Citizen Science Citizen Science Connected Blog Environment Health 

Empowering Communities to Examine Their Lead Exposure with Crowd the Tap

By Bradley Allf Lead pipes for transporting water have been a fixture of modern civilization for more than two thousand years.  Ancient Romans channeled water into homes and bathhouses through lead piping. In fact, the Latin word for lead, plumbum, is where we get the English word “plumbing.” Yet we have also long recognized that lead can have a serious impact on our health. Vitrivius, who lived during the first century BCE, wrote at length about the physical harm caused by lead exposure, concluding that “water should therefore on no…

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Biology Botany 

Plants Can Win a Battle against Aphids

By Radhika Desikan Being sessile, plants are faced with constant pressures from their environment, such as extreme climates, microbes, and herbivores including insects and animals. To cope with these challenges, some plants have evolved the ability to tolerate particular stresses or defend themselves against insect pests. For decades, scientists have been trying to understand how some plants tolerate these challenges, with the aim of improving overall plant health and increasing crop yields. Aphids are a problem Aphids are common pests of most cultivated plants. They belong to a family of…

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Citizen Science Citizen Science Connected Blog 

Sound Around Town Uses Data to Combat Noise Pollution

By Bradley Allf At the start of World War I, thousands of soldiers were coming down with a baffling condition: they became blind, deaf, lost their memory, or developed uncontrollable shaking despite no obvious physical injury. Even stranger, this malady could be triggered by memories of the war even after the fighting had ended. At the time, doctors called what they were seeing “shell-shock,” though today we would call it by a different name: post-traumatic stress disorder. Anything that brought back memories of the trenches could precipitate this condition, but…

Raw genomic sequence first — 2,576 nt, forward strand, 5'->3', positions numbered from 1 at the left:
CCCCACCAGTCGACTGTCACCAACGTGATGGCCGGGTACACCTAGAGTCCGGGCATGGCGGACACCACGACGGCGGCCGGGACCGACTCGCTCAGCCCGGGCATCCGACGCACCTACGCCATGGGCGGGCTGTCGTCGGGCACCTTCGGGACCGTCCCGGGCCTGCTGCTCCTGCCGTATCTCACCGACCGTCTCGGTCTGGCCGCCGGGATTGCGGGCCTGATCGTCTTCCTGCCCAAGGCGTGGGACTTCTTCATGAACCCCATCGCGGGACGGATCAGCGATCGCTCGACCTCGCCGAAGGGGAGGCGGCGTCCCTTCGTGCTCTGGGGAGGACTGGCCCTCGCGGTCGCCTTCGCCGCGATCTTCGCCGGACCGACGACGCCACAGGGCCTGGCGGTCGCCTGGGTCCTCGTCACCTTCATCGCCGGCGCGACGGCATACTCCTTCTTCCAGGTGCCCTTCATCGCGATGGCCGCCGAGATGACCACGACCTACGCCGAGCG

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Biology Environment Science Policy 

Does Habitat Fragmentation Affect Biodiversity?

By Jacqueline Mattos (@mattosjacq) Most scientists used to believe that habitat fragmentation was a real threat to biodiversity, but some controversial ideas have made this a potential topic for further discussion. Iconic experiments in the Brazilian Amazon, for example, have shown the edge effects on the ability of small patches to retain species. Edge effects relate to the possible outcomes of having too much border on chopped forests, which creates a boundary between two habitats. Where there is deforestation, patches are the remaining pieces of natural vegetation among other human-affected…

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Book Reviews Citizen Science Connected Blog Ecology Oceanography 

Book Review: a World Without Fish and Unraveling Ocean Life

by Patricia Balbon Day-to-day encounters of fish—at the grocery store, visiting an aquarium—passively reinforce a notion of triviality about aquatic life until we are prompted to take a pause and spare a thought for a breathtaking world beyond the shore. This month’s selection in our ongoing book review series, World Without Fish, prompts such reflection; however, as the pages turn, we witness the marine world’s vulnerability alongside its majesty.  Through Mark Kurlansky’s words and Frank Stockton’s art, we are challenged by the crisis of disappearing biodiversity in our oceans.  This…